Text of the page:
Saturday, November 27, 2021

Scratching an Itch by Liz Flaherty

Because, while my mind may be teeming with thoughts and ideas and plans and forgetting things, it's not teeming with any publishable words at all. This always puts me into panic mode, because it's been a while and I'm not ready to stop writing the Window yet. What would you do without it to read on Saturday mornings? (Yeah, I'm being facetious--I am so grateful to those of you who do read it every week.)

I found this while wandering around seeking out ideas, because they're really NOT teeming right now. I wrote it for a writing blog, but it was so much how I'm feeling 10 months later that I decided to use it. Because it's there. That itch.

I'm sitting here at my desk on January 30. Watching the clock. Because my phone says that in 15 minutes, snow flurries will start. And over the course of the next day or two, something like 10 inches of snow should arrive. Since we are retired and since we have plenty of milk, bread, coffee, and toilet paper, I'm not worried a lot about it. My husband's not looking forward to dragging out the snow blower, for which I don't blame him. 

And there's always this little itch at the back of my mind that I can't reach to scratch.

What if something happens?

We are what is euphemistically referred to as elderly, so it's always a bit of a concern, I guess, although I doubt we worry as much about it as our kids do. We have lived long and prospered, not to mention we've loved and laughed a lot. And we've been happy.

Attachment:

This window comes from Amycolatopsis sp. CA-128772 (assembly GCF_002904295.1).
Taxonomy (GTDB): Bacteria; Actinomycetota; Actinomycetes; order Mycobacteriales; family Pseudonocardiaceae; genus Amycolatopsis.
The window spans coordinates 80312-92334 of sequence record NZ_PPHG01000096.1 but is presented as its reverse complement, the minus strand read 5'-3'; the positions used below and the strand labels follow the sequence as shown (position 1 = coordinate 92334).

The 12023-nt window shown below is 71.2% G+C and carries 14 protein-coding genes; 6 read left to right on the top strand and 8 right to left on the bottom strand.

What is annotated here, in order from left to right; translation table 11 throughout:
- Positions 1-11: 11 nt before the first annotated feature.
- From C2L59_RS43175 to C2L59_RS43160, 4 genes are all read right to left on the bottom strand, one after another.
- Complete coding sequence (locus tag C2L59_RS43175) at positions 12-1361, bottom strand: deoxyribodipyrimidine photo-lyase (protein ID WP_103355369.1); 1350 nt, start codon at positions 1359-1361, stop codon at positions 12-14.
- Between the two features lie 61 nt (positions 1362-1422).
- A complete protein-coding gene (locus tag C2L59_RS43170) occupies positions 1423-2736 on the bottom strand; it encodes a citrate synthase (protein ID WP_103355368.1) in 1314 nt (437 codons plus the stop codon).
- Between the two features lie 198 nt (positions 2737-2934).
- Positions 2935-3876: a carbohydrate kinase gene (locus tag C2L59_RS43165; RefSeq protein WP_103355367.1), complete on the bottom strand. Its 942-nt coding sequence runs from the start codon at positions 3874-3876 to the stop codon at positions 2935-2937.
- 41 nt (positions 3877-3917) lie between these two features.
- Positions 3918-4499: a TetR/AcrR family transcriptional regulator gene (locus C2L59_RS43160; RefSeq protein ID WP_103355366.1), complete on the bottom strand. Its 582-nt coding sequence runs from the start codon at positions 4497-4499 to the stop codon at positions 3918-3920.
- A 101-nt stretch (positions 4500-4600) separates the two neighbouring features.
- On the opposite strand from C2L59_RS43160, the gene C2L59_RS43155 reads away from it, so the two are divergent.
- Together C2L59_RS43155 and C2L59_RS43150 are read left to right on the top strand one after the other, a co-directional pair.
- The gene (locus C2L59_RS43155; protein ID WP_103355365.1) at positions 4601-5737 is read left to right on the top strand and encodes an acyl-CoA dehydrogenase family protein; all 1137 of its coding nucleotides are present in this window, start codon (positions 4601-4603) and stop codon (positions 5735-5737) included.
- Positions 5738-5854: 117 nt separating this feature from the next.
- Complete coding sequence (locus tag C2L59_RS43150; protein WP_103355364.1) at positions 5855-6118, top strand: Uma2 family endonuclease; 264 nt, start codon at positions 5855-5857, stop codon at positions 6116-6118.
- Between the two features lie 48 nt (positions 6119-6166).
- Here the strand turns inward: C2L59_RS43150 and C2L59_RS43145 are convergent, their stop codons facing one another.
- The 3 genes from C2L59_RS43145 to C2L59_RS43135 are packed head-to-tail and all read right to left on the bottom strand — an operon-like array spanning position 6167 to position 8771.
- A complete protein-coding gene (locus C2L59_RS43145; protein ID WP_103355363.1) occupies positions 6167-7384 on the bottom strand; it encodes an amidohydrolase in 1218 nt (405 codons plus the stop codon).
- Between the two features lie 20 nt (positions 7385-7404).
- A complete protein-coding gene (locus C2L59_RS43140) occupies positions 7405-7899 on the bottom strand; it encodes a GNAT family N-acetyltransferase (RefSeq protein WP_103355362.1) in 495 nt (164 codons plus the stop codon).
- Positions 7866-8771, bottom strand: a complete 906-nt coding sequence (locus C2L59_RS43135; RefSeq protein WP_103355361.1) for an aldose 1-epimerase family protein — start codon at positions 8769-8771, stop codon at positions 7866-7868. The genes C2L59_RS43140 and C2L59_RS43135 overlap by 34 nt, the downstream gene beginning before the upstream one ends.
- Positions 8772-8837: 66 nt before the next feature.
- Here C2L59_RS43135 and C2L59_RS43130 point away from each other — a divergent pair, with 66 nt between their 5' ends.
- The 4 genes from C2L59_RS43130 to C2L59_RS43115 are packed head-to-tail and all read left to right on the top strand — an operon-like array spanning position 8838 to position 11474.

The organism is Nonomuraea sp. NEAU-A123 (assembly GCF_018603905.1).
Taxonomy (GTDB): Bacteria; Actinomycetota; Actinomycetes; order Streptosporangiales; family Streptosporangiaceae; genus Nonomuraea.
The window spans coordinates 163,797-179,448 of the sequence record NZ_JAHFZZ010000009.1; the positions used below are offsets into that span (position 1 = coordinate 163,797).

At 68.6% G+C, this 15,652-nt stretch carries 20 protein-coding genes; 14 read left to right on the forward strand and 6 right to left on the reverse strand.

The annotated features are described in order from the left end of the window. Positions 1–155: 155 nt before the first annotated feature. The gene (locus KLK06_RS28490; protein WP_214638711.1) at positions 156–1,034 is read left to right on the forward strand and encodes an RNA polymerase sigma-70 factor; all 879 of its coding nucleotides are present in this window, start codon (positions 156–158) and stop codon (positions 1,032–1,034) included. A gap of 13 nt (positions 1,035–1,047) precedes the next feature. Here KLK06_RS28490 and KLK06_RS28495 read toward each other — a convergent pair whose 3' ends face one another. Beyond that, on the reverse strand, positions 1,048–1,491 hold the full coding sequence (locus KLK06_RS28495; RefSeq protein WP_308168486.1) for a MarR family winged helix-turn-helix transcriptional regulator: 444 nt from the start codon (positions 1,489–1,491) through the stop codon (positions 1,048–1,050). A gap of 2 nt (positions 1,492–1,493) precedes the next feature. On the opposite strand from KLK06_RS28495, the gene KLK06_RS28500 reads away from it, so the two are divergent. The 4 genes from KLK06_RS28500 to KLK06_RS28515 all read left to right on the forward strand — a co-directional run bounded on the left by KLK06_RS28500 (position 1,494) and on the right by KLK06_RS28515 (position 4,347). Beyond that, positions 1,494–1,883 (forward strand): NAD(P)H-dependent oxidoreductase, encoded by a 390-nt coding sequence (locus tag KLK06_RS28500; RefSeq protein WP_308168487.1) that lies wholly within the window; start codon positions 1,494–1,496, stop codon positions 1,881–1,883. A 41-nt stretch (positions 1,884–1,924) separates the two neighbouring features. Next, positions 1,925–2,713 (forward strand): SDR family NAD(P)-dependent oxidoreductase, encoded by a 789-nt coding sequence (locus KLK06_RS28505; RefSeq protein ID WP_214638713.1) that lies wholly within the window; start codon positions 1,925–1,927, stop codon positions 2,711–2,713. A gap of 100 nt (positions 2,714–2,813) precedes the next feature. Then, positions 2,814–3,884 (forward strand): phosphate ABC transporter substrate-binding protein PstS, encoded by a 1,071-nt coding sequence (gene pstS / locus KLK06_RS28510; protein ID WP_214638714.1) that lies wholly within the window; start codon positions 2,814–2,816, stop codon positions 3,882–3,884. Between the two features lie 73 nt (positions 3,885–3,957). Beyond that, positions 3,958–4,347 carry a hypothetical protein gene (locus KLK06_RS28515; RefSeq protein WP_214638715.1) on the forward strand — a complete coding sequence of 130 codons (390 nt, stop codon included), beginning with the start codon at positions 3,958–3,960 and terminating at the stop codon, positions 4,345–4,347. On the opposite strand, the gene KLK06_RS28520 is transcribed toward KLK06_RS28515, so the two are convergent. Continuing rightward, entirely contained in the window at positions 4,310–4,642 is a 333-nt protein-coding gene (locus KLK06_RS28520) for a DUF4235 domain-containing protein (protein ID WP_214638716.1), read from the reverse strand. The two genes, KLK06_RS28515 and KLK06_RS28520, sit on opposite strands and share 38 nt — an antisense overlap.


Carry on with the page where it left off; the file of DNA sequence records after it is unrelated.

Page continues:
But that's not even why I brought that up. I brought it up because What if something happens? is the beginning of every story we tell. The only advice about writing I ever give with any surety is to start the story when something changes. 

When something happens.

This, it is a simple concept. It's also one I have some trouble with. Because I like introspection. I like dialog. I love humor. I tolerate conflict. I can go on for days writing those things, and sometimes that's exactly what I do. Of course, all the time I'm writing this lovely prose, nothing is happening in the story.

The word for it in publishing is "pacing." I know this because it's been mentioned to me so many times. Usually, the word "slow" is in there somewhere, too. 

I know I'm largely preaching to the choir here, but the lesson is a good one. I hope I learn from it by writing this. Now, snow flurries are supposed to have already started. They have not, but one of the cats is meowing worriedly, and bare branches are moving fretfully against a moody sky. 

Something is going to happen.


Frankly, I often don't like the feeling--it's more foreboding than anticipation, but we don't always get to choose which itch is making itself known in the back of our minds. 

What we get to do is the best we can with not only the story we're writing, but the one we're living as well. I hope you had a great Thanksgiving and that you have a wonderful week coming up. Be nice to somebody.

Saturday, November 20, 2021

Day 20, #30daysofgratitude by Liz Flaherty

I don't have much to say today, which could be a harbinger of me never shutting up. Just giving you a heads-up on that. That's how it often goes.

Kudos to the nurses and the pharmacist who've given us our Moderna vaccine injections. From the first shot through my car window to the booster last night, you've all been caring, efficient, and thorough. Two of you were funny, too, which makes any day better for me--that and the fact that I hardly felt the needle. Thank you all for doing what you do.